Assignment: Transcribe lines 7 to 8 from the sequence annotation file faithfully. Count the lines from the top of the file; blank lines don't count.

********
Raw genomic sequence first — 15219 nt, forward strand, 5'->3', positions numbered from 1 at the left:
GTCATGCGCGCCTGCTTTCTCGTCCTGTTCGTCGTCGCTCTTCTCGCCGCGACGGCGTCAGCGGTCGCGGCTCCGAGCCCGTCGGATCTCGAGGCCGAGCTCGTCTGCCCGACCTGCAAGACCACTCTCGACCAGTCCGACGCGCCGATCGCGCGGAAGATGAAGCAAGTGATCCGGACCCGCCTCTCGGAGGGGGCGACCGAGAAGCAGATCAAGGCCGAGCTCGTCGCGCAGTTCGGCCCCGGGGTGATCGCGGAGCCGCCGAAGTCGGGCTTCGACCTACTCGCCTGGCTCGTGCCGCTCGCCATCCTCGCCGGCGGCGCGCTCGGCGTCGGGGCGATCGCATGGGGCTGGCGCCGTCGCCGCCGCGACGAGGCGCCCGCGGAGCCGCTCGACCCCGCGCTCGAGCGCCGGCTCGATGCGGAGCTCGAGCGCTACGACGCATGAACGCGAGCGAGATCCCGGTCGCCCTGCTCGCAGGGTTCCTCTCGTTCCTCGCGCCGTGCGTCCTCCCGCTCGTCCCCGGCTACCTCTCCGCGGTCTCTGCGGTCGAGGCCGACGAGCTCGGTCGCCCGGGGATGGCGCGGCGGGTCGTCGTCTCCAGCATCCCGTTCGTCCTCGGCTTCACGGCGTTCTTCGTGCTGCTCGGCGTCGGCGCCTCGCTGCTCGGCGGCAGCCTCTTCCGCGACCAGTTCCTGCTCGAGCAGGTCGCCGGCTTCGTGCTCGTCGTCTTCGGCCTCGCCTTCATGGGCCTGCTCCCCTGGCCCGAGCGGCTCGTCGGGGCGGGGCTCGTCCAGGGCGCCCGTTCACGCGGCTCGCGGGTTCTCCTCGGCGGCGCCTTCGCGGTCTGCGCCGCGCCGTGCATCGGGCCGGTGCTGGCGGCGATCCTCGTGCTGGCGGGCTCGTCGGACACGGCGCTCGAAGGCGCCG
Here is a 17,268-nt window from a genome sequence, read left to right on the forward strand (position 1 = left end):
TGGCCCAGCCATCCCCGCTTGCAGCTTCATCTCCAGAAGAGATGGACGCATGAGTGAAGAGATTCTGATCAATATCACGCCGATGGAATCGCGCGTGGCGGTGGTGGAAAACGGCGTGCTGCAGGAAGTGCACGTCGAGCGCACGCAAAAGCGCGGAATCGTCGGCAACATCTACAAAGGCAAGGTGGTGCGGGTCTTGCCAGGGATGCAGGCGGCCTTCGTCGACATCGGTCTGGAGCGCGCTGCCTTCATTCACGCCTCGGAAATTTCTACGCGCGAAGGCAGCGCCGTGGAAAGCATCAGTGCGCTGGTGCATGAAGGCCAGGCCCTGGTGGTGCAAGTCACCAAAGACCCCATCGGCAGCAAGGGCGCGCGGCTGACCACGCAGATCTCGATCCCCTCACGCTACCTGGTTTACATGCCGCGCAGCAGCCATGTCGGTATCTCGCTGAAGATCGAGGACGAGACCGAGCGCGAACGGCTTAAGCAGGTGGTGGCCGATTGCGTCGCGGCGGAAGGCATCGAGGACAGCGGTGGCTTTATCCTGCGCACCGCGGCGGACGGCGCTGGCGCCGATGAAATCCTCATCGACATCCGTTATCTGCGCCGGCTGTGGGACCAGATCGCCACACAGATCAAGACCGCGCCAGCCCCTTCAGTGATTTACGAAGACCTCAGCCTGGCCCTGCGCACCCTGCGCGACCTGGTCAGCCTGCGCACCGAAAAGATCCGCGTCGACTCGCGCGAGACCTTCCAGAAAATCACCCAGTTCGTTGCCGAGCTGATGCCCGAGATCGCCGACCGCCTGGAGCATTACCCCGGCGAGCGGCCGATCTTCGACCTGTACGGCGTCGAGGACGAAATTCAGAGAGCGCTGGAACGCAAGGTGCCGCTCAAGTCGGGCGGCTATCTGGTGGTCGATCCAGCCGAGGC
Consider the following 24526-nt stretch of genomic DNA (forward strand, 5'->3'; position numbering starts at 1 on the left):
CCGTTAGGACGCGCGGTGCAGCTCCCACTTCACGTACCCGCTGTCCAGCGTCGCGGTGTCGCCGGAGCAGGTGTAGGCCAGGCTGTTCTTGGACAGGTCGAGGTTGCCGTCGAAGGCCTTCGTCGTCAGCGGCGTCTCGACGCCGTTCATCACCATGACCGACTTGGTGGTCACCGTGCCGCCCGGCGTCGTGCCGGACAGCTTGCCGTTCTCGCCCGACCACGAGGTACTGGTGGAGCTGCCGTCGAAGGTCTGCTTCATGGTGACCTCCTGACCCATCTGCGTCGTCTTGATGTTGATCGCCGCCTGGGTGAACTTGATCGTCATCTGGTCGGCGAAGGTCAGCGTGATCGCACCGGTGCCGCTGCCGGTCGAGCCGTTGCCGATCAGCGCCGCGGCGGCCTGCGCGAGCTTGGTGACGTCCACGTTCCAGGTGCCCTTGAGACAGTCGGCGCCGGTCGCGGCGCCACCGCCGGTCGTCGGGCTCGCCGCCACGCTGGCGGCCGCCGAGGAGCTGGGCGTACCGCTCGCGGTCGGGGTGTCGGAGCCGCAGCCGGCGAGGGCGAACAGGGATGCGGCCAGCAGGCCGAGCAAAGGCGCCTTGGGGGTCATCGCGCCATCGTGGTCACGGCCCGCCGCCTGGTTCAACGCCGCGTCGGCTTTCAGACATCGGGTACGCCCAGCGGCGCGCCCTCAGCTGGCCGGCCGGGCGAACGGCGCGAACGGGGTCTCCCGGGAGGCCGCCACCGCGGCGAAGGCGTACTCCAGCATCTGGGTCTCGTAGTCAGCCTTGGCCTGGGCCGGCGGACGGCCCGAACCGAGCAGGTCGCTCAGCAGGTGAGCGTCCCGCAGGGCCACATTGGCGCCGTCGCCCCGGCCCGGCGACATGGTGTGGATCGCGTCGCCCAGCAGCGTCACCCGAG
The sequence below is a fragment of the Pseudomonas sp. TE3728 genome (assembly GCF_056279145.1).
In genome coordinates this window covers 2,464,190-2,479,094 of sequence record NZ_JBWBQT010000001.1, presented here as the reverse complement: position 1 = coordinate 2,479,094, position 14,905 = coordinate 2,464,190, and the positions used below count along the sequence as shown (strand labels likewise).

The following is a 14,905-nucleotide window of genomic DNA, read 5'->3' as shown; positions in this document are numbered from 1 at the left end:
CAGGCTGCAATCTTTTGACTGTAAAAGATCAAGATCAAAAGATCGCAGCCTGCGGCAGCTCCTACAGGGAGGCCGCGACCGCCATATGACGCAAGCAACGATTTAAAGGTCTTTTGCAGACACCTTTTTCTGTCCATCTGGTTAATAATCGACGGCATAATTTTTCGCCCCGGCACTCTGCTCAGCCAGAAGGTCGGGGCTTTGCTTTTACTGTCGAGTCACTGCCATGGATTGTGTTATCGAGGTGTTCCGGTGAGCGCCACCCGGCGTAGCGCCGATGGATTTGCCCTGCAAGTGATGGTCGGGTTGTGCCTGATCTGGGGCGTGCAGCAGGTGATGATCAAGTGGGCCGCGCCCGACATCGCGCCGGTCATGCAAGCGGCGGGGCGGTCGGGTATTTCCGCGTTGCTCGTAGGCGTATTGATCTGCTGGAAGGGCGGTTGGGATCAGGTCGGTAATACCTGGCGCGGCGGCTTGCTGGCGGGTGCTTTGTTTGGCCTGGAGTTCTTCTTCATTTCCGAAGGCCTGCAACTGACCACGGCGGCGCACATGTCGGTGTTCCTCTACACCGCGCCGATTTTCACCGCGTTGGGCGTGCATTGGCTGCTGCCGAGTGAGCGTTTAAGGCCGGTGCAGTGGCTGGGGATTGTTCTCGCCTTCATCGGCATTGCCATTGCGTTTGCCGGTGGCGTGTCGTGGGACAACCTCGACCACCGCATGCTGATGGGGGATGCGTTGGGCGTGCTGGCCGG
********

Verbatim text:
The sequence below is a fragment of the Pseudomonas sp. TE3728 genome (assembly GCF_056279145.1).
In genome coordinates this window covers 2,464,190-2,479,094 of sequence record NZ_JBWBQT010000001.1, presented here as the reverse complement: position 1 = coordinate 2,479,094, position 14,905 = coordinate 2,464,190, and the positions used below count along the sequence as shown (strand labels likewise).